Answering the call: 5th MOB there in face of tragedy

  • Published
  • By Brian Shreve
  • Robins Public Affairs
The 5th Combat Communications Group is known for its versatile, rapid and integral brand of emergency response, regardless of location and circumstances.

That's why it was no wonder they were some of the first called when disaster struck in a heavily forested, mountainous region in western Virginia on Aug. 27.

As the media reported news of the F-15C mishap in which Lt. Col. Morris Fotenot, Jr. - a decorated Air Force combat veteran - was killed, the 5th CCG, known more commonly as the 5th MOB, had no time to waste.

One of the group's three Hammer Adaptive Communications Element special purpose communications teams was packed and out the door, arriving at the site, and fully operational within 24 hours.

In other words, in typical Hammer ACE fashion, they were more than ready when the call came from Air Force Space Command.

But, that's what they're known for.

"We did what we always do," said Master Sgt. Thomas Williams, flight chief of special missions. "We were contacted to go out and provide initial communications to the site and to the safety board president and back out to the Department of Defense."

Hammer ACE's Team 2 - comprised of Tech. Sgt. Mark Marberg, team leader, Staff Sgt. Andrew Hodges and Senior Airman Jacob Stamper, both Hammer ACE operators - will remain at the site anywhere from two weeks to 40 days, depending on the length of the investigation.

"We were paying close attention to this aircraft mishap," said Williams. "It's obviously something that falls into our purview; so, when we were notified for deployment, it was not necessarily a surprise. From phone call to execution, we were there in a matter of hours."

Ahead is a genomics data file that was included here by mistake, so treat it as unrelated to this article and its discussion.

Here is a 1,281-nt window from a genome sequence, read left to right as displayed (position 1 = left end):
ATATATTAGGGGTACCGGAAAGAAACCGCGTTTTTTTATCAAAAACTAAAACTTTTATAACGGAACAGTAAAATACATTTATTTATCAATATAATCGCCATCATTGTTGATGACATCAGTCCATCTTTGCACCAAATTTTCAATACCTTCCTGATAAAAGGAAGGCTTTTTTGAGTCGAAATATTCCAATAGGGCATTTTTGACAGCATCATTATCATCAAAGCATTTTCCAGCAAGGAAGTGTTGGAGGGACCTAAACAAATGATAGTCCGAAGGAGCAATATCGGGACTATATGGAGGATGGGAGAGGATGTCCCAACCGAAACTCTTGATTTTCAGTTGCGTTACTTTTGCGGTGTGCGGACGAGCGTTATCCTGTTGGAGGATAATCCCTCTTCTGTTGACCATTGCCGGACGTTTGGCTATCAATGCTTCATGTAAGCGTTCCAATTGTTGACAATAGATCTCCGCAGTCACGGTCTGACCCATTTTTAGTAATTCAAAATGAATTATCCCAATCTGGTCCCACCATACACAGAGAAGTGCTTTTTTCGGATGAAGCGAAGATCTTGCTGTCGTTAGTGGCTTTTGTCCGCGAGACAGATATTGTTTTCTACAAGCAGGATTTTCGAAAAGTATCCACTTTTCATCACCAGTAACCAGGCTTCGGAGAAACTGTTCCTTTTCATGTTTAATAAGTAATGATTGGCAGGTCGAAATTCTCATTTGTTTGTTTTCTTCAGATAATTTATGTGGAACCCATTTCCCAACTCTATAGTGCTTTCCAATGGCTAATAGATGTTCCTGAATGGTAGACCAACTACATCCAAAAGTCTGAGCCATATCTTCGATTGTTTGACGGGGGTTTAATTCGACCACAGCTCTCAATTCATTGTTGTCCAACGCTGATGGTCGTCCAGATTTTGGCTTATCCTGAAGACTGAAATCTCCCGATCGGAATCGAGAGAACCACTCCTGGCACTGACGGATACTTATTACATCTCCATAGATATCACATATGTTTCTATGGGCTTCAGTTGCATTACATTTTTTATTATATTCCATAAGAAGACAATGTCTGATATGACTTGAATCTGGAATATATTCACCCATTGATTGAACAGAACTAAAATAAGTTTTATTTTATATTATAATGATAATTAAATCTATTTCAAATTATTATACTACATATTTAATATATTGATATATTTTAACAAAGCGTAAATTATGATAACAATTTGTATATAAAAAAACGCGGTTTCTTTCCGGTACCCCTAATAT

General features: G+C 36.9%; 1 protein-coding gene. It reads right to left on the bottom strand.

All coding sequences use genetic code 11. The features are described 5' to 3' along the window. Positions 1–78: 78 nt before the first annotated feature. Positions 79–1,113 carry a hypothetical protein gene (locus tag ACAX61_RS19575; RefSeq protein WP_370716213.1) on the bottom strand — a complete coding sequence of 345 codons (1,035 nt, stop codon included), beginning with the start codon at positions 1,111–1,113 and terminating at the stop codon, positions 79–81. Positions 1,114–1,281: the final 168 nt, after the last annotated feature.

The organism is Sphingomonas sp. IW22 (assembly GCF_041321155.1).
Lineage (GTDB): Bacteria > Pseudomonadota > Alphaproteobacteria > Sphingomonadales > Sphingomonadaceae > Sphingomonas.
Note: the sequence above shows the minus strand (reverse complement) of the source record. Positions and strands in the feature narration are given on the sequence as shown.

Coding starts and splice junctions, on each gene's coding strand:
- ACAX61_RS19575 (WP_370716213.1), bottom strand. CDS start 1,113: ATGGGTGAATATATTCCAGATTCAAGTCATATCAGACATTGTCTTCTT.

The team traveled by government vehicle to the site at George Washington National Park near the West Virginia border to save the time and for greater versatility, Williams said.

Because of the remoteness of the site, vital communications would have been nearly impossible without Hammer ACE, he added.

The team set up its entire mobile system which includes tents equipped with power generation, and both secure and non-secure Internet, phones, various radio and satellite communications, and television capabilities so the on-scene commander could follow what news agencies were reporting about the mission.

"It's not like you have a building with air-conditioning and power," said Williams. "We bring those things so they can have their office in the field while they're conducting their investigation. That way they can be as close to the incident site as practical."

Before this deployment to Virginia, Hammer ACE's last high-profile mission was its response to Hurricane Sandy two years ago.

Though the 5th MOB turned 50 years old this year, Hammer ACE in particular dates back to the mid-1980s, when it was established to respond specifically to nuclear incidents in which secure military communications were crucial.

Since then, it has served as a quick-response unit for a range of catastrophic events, from natural disasters and Defense Department aircraft accidents to chemical, biological, radiological, nuclear and high-explosive - CBRNE - missions. Though the 5th MOB handles global communications requirements, Hammer ACE provides assistance for incidents around North America.

"They're out there doing exactly what they're trained to do and exactly what is expected of them," said Williams.

"Every one assigned here is hand-selected," he added. "When we send them out, we have every confidence they're going to completely exceed the expectations of whoever they're supporting.

"They're the best of the best."